How I Got Sober short film helps addicts trying to give up alcohol

PUBLISHED: 12:00 16 October 2019 | UPDATED: 12:00 16 October 2019

A still of Warren in How I got Sober picture courtesy of Sobriety Films

A still of Warren in How I got Sober picture courtesy of Sobriety Films

Archant

Belsize Park film maker Maddie Kitchen has used her own experience to make an inspirational 15 minute documentary about the route to health

Maddie Kitchen, Katie and Warren who made How I Got Sober picture courtesy of Sobriety FilmsMaddie Kitchen, Katie and Warren who made How I Got Sober picture courtesy of Sobriety Films

Back in the noughties, Maddie Kitchen was drinking buddies with Warren in the pubs around Camden and Hampstead.

But for both, their pub sessions masked underlying problems that tipped over into self-destruction.

Thirteen years later, Kitchen took up her camera to interview Warren about his route to health and happiness for her 15 minute short How I Got Sober.

The Belsize Park film maker hadn't realised how low her old friend had sunk: "I met him in a pub, we used to drink together, but I didn't realise how much he drank or that it got so bad he had had been living on a bench, begging to fund his habit."

Now a practicing Buddhist with a partner and stepson, Warren, 51, talks frankly about how a physically abusive childhood and chronic shyness led him to start drinking. At its worst he slept on a park bench, but he tells the film: "As a sober man today my life is fantastic, every aspect of my life has improved. I quite literally have a life beyond my wildest dreams. I have integrity and that is the greatest gift."

"You meet him now and he is such a fantastic good person with a really good life," says Kitchen, who attended Gospel Oak and Haverstock schools and is also in recovery from alchohol addiction.

"It's a really important film for me personally," adds the former model and journalist.

"I became alcohol dependent when I was 19. I developed severe depression and anxiety. I was having panic attacks and agoraphobia and couldn't get out of the house without drinking. It was a vicious cycle."

Her second interviewee Katie is a singer songwriter who has experienced an eating disorder, agarophobia and depression.

Kitchen says mental health issues and addiction are common.

"For a lot of people I met in recovery, mental illness was the key to developing and sustaining their addiction. I was astonished how all these people were the same as me. But if you have a mental illness, drinking is like throwing petrol on a fire."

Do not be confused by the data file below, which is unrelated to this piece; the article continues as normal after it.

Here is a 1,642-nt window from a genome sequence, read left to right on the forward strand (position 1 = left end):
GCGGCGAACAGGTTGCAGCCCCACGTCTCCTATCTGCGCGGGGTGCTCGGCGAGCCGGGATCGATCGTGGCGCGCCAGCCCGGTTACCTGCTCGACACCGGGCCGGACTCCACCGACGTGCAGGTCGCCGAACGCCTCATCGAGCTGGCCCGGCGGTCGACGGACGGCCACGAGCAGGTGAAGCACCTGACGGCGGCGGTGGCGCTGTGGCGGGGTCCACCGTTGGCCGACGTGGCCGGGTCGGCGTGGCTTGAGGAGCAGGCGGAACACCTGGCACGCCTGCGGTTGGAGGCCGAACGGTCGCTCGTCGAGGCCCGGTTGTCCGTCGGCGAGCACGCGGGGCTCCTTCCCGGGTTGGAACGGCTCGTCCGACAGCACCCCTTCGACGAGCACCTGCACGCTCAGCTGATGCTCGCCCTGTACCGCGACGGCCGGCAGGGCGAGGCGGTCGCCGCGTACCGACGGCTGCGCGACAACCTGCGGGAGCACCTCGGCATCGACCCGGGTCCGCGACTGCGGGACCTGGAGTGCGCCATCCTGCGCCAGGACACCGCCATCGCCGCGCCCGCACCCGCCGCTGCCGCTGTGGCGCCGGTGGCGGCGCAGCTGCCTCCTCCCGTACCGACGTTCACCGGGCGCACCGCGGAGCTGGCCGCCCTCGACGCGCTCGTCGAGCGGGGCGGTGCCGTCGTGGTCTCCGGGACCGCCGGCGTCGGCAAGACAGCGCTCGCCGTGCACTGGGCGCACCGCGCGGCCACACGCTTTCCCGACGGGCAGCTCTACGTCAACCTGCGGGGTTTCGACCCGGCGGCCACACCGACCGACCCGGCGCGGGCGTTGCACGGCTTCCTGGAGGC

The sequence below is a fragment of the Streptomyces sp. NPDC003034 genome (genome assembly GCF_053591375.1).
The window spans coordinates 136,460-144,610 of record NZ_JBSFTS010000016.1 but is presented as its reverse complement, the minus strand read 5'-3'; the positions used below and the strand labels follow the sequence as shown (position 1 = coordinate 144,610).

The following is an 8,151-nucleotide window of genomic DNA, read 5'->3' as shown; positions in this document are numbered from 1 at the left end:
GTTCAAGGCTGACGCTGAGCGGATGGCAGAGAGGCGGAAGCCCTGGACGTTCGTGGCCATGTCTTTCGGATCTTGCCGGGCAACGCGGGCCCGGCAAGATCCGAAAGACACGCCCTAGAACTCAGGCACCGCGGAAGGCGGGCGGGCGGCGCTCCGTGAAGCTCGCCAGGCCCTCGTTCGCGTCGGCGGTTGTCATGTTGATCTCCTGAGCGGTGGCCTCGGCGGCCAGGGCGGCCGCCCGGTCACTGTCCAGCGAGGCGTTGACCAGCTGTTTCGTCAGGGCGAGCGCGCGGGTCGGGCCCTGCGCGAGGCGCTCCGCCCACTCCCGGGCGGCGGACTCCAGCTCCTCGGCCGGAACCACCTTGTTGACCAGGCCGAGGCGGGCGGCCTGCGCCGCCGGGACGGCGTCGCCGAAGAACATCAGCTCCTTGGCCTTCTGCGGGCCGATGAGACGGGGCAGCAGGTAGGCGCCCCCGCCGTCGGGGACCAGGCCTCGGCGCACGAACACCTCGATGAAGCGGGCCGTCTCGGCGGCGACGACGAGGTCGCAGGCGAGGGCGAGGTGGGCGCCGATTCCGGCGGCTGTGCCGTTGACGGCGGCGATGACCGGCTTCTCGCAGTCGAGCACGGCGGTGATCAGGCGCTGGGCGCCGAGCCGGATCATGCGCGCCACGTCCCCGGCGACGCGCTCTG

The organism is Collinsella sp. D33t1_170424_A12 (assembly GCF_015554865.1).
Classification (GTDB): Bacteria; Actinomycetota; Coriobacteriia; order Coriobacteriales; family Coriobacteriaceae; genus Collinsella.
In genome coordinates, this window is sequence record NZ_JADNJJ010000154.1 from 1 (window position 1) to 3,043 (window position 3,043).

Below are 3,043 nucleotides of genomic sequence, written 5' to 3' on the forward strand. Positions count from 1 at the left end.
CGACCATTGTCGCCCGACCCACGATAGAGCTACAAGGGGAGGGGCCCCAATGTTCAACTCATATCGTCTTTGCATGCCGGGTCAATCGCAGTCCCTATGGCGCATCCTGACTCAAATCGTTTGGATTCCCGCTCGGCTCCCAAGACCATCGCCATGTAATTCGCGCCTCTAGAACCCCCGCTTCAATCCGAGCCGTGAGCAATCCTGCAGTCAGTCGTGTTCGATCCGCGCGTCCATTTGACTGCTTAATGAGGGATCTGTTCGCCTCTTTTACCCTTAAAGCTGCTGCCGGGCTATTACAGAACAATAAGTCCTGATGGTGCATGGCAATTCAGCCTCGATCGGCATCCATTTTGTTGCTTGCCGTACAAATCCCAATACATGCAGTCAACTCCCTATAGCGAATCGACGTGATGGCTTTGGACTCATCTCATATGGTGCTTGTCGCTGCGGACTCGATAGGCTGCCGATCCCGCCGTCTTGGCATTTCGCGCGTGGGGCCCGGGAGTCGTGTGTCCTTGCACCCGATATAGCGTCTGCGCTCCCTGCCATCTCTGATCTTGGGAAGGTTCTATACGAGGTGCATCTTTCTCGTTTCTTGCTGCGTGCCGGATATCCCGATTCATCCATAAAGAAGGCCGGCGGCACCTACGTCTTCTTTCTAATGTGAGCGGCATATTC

Told simply, the film sees Warren and Katie describe their triggers for addiction, deciding to stop, and their journey to recovery.

After a bad drinking bout, a friend fixed Warren in the eye and told him it had to stop.

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The North Londoner went to an AA meeting every day for the next four years and is now 13 years sober. For Kitchen it was different: "I was on my knees and ended up in The Royal Free A&E after a four day binge, shaking from alcohol withdrawal. I was told 'you are alcohol dependent you need treatment'"

But getting sober "has to come from inside," she says.

"It's heartbreaking that people can't stop drinking for their children or partners they have to reach a stage where they think 'I can't do this any more.''"

Kitchen has worked with clients at an NHS centre for people with both addiction and mental health issues, and believes film making can be "transformational" for recovery.

Her impulse for making the film was to help people who are thinking about giving up drink.

"If someone was desperate thinking how can I get sober? and typed that into Google, my film would pop up. It's meant to be simple. This is how I did it. This is the life I have now. You can do it."

But it's not always easy. Katie has relapsed in recent months and Kitchen twice in 13 years.

"Addiction is a complex illness. It's incredibly painful getting sober, there's a restriction on your personality, your behaviour, your social life. For the first year I kept away from pubs and the people I used to hang out with and avoided things that triggered the habitual responses. I had to be with people I trusted who would support me by not drinking around me."

She recalls a crisis after three months when work colleagues went to the pub on a Friday night.

"The craving nearly lifted me off my feet. I started sweating. I had always answered my cravings but this time I didn't..and then it went away and I thought: 'I can do this!"

For her, recovery felt like the beginning of a new life "it's like being reborn." "For some it's spiritual or religious, for others it's just trying to live the best life. You develop self-awareness, self-knowledge your self-esteem rises you become a different person."

Kitchen studied media and TV production at the University of Westminster then worked at The Media Trust making films for the charity sector on social, health and education issues. Now she wants to put her craft to good use.

"The best thing I ever did was stop drinking and I want to use my skills as a filmmaker so that when people are in a dark place, it makes them think 'maybe I can do it'."

Bridget Galton

How I Got Sober premieres at the NoHo festival in Hollywood in October and is screened here later in the month. It is made by Sobriety Films UK a not for profit collective which is producing the first ever UK Recovery Film Festival next May supported by Camden Council.

sobrietyfilms.com

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